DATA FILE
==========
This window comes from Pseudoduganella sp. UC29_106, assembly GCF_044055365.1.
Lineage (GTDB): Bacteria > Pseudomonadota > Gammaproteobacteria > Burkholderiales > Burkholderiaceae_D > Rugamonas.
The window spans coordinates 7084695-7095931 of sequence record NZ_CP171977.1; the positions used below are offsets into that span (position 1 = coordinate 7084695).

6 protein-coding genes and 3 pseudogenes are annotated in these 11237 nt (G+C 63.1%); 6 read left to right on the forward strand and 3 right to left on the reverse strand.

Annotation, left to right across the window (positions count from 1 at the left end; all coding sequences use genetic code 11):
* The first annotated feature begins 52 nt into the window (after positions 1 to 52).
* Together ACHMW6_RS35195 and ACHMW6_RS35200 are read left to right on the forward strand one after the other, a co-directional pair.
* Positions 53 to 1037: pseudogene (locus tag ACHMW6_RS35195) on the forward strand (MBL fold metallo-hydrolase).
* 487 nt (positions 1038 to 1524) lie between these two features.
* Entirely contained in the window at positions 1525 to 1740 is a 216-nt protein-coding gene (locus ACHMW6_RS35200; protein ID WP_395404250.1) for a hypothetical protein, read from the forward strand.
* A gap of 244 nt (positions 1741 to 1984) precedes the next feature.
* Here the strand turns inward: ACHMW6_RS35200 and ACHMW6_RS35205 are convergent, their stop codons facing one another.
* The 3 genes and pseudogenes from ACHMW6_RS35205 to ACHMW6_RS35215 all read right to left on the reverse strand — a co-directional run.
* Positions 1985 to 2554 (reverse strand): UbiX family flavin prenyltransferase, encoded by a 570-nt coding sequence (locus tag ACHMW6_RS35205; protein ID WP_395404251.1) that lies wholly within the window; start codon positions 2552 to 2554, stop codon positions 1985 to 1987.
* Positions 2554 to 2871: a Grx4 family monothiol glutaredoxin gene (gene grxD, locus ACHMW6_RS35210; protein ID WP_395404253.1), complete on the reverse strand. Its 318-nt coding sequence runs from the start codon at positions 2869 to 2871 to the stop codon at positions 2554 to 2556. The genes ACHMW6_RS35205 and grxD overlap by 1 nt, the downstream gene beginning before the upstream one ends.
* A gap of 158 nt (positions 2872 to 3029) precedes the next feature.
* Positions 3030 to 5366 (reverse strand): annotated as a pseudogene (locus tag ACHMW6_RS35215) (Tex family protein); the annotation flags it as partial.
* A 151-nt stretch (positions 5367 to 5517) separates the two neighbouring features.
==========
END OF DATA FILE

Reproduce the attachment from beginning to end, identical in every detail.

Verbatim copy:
This window comes from Pseudoduganella sp. UC29_106, assembly GCF_044055365.1.
Lineage (GTDB): Bacteria > Pseudomonadota > Gammaproteobacteria > Burkholderiales > Burkholderiaceae_D > Rugamonas.
The window spans coordinates 7084695-7095931 of sequence record NZ_CP171977.1; the positions used below are offsets into that span (position 1 = coordinate 7084695).

6 protein-coding genes and 3 pseudogenes are annotated in these 11237 nt (G+C 63.1%); 6 read left to right on the forward strand and 3 right to left on the reverse strand.

Annotation, left to right across the window (positions count from 1 at the left end; all coding sequences use genetic code 11):
* The first annotated feature begins 52 nt into the window (after positions 1 to 52).
* Together ACHMW6_RS35195 and ACHMW6_RS35200 are read left to right on the forward strand one after the other, a co-directional pair.
* Positions 53 to 1037: pseudogene (locus tag ACHMW6_RS35195) on the forward strand (MBL fold metallo-hydrolase).
* 487 nt (positions 1038 to 1524) lie between these two features.
* Entirely contained in the window at positions 1525 to 1740 is a 216-nt protein-coding gene (locus ACHMW6_RS35200; protein ID WP_395404250.1) for a hypothetical protein, read from the forward strand.
* A gap of 244 nt (positions 1741 to 1984) precedes the next feature.
* Here the strand turns inward: ACHMW6_RS35200 and ACHMW6_RS35205 are convergent, their stop codons facing one another.
* The 3 genes and pseudogenes from ACHMW6_RS35205 to ACHMW6_RS35215 all read right to left on the reverse strand — a co-directional run.
* Positions 1985 to 2554 (reverse strand): UbiX family flavin prenyltransferase, encoded by a 570-nt coding sequence (locus tag ACHMW6_RS35205; protein ID WP_395404251.1) that lies wholly within the window; start codon positions 2552 to 2554, stop codon positions 1985 to 1987.
* Positions 2554 to 2871: a Grx4 family monothiol glutaredoxin gene (gene grxD, locus ACHMW6_RS35210; protein ID WP_395404253.1), complete on the reverse strand. Its 318-nt coding sequence runs from the start codon at positions 2869 to 2871 to the stop codon at positions 2554 to 2556. The genes ACHMW6_RS35205 and grxD overlap by 1 nt, the downstream gene beginning before the upstream one ends.
* A gap of 158 nt (positions 2872 to 3029) precedes the next feature.
* Positions 3030 to 5366 (reverse strand): annotated as a pseudogene (locus tag ACHMW6_RS35215) (Tex family protein); the annotation flags it as partial.
* A 151-nt stretch (positions 5367 to 5517) separates the two neighbouring features.